That has driven a culture mad,
        Find what occurred at Linz,
        What huge imago made
        A psychopathic god:
        I and the public know
        What all schoolchildren learn,
        Those to whom evil is done
        Do evil in return.Report

      • Christopher Carr in reply to greginak says:

        Why exactly were (are) the Ron Paul threads stupid?Report

        • greginak in reply to Christopher Carr says:

          For one there is only so much one can say about any subject before there are few  returns. To many attempts to analyze what the newsletters meant when they the newsletters themselves are unambiguous. RP ended up being a stand in for all sorts of other discussions with RP being pointlessly shoehorned in.Report

    • Robert Cheeks in reply to BlaiseP says:

      I was recently ‘defriended’ by an acquaintance who was piously bragging about travelling to Africa every year to dig wells for some African tribe. I asked how long would it take before the Africans dug their own wells?Report

      • BlaiseP in reply to Robert Cheeks says:

        Ecch, Africans can dig wells.   They don’t always have the resources to cover them and put in a pump and pipes to produce sanitary water.   I’ve dug wells in Niger Republic, put a DC pump at the bottom of a PVC pipe, used solar power to fill a water tank.

        Africans aren’t stupid or ineffective.   A good many of them suffer from malaria.  The concomitant high fevers cause severe brain damage in children.   They’re industrious, when they’re well enough.   But then again, I don’t think of them as “Africans”.   That’s for your benefit only.   To me, they’re Hausa and Yoruba and Ibo and Twi and Fulani and such.   I’m an African, too, for what it’s worth.   It’s all I knew for many years.   I was a white face in a black crowd and I never considered myself superior to them, though I lived a life filled with many advantages in that context.   I was bature because I had shoes and clean clothes and a servant who cooked my food and I shat in a toilet and not behind a bush.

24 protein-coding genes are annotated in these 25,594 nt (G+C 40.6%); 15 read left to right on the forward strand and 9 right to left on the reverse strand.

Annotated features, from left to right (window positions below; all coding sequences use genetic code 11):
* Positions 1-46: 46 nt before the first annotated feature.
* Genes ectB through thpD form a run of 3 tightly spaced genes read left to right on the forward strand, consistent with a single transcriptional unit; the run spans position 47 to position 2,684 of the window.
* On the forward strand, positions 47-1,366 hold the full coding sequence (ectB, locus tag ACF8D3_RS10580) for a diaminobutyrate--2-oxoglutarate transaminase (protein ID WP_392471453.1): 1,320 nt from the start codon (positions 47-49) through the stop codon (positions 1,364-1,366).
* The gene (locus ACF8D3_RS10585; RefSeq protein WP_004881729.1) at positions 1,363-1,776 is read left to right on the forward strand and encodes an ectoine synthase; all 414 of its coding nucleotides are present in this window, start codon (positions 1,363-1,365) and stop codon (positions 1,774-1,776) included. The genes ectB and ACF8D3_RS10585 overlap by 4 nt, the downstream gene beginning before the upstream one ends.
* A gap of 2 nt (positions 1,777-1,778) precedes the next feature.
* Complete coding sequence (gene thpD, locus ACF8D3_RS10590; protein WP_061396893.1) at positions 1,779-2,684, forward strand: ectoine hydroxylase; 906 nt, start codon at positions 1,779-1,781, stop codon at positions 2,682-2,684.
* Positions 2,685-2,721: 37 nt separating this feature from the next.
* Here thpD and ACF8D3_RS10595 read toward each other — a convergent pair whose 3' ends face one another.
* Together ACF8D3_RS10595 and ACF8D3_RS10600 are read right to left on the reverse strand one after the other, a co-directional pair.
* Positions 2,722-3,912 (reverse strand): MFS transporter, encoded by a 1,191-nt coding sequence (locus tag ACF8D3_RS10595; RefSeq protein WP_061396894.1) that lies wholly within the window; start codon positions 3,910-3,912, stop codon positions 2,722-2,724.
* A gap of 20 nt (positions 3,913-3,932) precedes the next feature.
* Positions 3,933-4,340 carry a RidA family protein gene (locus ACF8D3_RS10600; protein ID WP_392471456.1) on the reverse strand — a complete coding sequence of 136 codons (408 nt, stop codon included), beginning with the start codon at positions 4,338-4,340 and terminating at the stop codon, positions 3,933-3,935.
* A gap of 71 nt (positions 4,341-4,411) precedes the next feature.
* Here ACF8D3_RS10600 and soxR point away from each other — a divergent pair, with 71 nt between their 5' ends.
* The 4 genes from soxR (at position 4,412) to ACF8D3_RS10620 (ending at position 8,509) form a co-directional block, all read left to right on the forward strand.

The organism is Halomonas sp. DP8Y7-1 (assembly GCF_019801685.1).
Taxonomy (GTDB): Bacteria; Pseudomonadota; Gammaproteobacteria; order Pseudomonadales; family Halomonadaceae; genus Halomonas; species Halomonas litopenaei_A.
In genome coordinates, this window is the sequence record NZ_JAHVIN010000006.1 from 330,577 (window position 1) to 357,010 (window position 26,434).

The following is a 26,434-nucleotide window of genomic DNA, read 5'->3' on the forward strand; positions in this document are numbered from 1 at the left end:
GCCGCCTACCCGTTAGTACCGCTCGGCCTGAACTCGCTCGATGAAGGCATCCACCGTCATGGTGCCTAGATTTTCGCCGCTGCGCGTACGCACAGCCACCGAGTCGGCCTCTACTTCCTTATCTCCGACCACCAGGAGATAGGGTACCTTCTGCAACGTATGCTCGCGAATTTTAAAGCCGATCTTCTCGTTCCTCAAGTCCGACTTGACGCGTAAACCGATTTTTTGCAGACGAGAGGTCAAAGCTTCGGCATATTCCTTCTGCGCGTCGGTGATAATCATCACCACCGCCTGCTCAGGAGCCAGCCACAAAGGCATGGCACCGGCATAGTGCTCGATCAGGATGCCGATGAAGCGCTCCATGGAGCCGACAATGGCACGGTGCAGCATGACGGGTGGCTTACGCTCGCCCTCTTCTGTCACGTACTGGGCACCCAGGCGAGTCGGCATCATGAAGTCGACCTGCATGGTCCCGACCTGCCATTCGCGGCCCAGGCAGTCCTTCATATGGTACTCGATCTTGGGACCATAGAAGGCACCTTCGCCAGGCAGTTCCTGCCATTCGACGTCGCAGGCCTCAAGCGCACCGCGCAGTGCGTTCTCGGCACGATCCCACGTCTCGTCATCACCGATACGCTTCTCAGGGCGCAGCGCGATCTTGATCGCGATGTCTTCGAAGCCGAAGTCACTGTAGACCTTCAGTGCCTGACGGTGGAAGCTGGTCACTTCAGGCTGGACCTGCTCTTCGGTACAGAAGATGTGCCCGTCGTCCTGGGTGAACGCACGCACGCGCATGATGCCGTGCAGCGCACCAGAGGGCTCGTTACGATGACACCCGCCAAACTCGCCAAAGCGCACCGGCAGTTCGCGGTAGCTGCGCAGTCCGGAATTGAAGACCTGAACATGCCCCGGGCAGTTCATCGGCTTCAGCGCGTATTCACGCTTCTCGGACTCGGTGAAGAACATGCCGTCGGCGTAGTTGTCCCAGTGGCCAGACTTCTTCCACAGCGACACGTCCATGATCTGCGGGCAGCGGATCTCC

You were defriended with good reason.Report

        • Rob in reply to BlaiseP says:

          “they’re Hausa and Yoruba and Ibo and Twi and Fulani and such”  Which is why Africa is a continent of failure: the complete inability to conceive of a nation. A tribe is racially based and exclusive. A nation is ideologically based and inclusive.

          “Africans aren’t stupid or ineffective.”  <Many have> ” severe brain damage” Do you even read what you write?


          Who cares about race? It’s culture that matters.




          • BlaiseP in reply to Rob says:

            No, I don’t read what I write.   It’s all so much psychography, the automatic utterances of a raving lunatick.   I’m often amazed to wake up from one of these fugues to find them submitted online.

            If I seem contradictory at turns, forgive me, won’t you, Rob?Report

            • wardsmith in reply to BlaiseP says:

              LOL, didn’t get to say that I’d broached the subject myself, albeit in a possibly less inflammatory way than the esteemed Mr. Cheeks. Back to my wine, my New Year’s resolutions can wait. 🙂Report

              • BlaiseP in reply to wardsmith says:

                I was particularly amused by the attempt to distinguish race from culture.  The longer I live, the less credence I give to either as viable constructs.

                The old New Yorker cover comes to mind:  all provincialism suffers from the same dismal two-point perspective:  the world is always seen from different angles, with larger and more distant entities lumped into categories like Africans, as if an entire continent full of people can be so reduced and so simplified.

                Of course I will continue to think of Nigeria as composed of Hausa and Yoruba and Fulani and Ibo.   I have already admitted to my own odd concepts of tribalism, shaped by the Hausa, both for good and ill.